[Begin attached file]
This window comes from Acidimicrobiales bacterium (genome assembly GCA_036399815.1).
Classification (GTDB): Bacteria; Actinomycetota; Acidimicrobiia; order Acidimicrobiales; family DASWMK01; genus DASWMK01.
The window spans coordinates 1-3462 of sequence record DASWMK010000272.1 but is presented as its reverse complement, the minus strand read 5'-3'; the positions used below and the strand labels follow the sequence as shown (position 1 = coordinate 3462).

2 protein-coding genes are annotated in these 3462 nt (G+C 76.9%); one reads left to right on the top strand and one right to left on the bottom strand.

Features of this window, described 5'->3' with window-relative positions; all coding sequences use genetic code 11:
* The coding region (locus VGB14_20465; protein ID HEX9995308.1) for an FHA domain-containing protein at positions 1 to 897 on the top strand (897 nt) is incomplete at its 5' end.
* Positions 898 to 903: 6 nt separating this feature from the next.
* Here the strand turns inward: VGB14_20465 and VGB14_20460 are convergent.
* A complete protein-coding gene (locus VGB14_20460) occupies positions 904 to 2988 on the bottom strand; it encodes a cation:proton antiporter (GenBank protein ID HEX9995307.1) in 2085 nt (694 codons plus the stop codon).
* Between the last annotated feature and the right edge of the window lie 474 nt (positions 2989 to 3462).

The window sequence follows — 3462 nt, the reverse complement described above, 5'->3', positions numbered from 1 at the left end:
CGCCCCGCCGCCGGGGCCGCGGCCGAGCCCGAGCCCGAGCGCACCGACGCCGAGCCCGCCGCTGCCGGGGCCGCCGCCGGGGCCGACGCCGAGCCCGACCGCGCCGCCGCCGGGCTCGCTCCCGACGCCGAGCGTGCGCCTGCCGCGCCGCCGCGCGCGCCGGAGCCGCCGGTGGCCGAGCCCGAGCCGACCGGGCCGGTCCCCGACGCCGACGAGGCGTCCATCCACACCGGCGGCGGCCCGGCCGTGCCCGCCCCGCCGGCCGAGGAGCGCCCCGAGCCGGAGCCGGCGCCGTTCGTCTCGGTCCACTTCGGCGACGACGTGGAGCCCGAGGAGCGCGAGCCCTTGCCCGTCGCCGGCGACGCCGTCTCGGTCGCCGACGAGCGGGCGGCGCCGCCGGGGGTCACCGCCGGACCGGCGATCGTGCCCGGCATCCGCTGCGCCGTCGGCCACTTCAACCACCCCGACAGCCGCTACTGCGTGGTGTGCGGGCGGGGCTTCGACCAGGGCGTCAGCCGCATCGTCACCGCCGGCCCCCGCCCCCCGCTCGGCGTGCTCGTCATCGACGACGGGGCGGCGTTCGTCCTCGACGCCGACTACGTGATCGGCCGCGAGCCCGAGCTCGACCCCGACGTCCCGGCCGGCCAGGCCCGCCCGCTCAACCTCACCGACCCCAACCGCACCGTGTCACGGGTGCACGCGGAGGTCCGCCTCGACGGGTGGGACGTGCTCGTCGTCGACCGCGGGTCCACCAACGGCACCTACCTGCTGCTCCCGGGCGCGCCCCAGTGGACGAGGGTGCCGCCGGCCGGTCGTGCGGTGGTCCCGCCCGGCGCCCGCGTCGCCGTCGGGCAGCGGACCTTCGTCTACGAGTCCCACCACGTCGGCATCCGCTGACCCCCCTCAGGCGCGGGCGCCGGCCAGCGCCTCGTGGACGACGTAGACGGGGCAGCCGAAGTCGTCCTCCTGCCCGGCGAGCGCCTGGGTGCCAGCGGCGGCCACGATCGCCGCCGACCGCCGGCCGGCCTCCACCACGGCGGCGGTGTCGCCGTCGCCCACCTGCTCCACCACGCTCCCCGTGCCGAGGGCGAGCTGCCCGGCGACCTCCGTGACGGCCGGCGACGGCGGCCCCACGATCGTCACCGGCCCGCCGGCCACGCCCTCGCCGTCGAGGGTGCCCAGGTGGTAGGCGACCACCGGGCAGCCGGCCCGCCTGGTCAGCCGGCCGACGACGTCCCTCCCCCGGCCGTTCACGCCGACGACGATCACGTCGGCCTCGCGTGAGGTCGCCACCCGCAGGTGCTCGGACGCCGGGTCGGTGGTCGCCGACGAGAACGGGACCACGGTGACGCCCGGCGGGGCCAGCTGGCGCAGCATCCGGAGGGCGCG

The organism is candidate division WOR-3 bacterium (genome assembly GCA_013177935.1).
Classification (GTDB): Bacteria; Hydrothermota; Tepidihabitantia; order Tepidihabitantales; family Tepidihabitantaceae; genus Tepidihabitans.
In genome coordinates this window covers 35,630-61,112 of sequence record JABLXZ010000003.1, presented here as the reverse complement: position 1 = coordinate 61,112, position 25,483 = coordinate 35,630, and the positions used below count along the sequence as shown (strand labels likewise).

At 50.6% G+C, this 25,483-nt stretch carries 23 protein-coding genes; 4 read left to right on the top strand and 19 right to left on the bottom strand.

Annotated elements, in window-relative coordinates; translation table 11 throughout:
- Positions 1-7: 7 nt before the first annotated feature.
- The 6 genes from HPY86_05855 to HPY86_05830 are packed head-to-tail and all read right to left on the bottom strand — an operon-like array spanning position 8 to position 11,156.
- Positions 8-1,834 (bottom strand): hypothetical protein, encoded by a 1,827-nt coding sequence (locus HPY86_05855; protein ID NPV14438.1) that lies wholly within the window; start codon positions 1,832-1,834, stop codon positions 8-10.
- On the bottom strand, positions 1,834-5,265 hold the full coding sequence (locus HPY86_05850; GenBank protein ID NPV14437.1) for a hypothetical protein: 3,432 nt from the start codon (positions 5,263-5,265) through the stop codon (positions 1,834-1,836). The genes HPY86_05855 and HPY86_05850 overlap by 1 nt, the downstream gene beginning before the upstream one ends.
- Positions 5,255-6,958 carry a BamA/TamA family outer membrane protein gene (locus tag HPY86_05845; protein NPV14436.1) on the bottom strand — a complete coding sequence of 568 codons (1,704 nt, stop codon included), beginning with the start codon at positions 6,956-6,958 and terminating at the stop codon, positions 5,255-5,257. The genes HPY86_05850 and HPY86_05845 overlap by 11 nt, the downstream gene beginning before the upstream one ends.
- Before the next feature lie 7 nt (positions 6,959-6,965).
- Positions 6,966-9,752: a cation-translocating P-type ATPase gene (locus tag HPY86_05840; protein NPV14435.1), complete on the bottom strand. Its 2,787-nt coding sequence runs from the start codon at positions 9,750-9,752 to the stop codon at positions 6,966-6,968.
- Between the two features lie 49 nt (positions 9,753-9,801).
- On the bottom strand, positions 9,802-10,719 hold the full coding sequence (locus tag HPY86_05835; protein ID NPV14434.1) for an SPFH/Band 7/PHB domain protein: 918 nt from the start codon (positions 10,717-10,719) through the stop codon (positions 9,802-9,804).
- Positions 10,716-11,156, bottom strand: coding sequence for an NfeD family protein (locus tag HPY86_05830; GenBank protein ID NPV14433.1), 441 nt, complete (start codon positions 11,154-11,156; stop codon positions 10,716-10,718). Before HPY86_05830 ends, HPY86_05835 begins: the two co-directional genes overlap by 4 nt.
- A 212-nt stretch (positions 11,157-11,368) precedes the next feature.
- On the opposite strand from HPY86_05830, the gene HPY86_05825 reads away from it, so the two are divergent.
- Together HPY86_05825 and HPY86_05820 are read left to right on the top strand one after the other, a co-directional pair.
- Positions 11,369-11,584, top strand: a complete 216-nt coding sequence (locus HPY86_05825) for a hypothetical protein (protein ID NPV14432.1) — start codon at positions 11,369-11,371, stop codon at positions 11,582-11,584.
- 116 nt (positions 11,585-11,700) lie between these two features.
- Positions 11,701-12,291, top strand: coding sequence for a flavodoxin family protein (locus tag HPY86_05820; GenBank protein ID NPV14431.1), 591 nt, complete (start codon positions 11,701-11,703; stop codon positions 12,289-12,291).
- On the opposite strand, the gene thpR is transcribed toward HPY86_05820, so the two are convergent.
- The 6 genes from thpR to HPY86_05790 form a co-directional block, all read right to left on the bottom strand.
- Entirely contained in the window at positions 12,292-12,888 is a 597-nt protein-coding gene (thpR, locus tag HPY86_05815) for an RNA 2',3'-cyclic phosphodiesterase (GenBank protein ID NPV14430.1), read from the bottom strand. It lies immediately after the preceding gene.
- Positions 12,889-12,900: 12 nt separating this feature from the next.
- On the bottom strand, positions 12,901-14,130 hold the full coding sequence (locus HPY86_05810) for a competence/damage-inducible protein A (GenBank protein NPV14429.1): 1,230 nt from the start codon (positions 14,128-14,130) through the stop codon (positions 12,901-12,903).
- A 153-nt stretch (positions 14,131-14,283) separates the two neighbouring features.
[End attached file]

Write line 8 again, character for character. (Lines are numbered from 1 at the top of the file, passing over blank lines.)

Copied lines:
* Here the strand turns inward: VGB14_20465 and VGB14_20460 are convergent.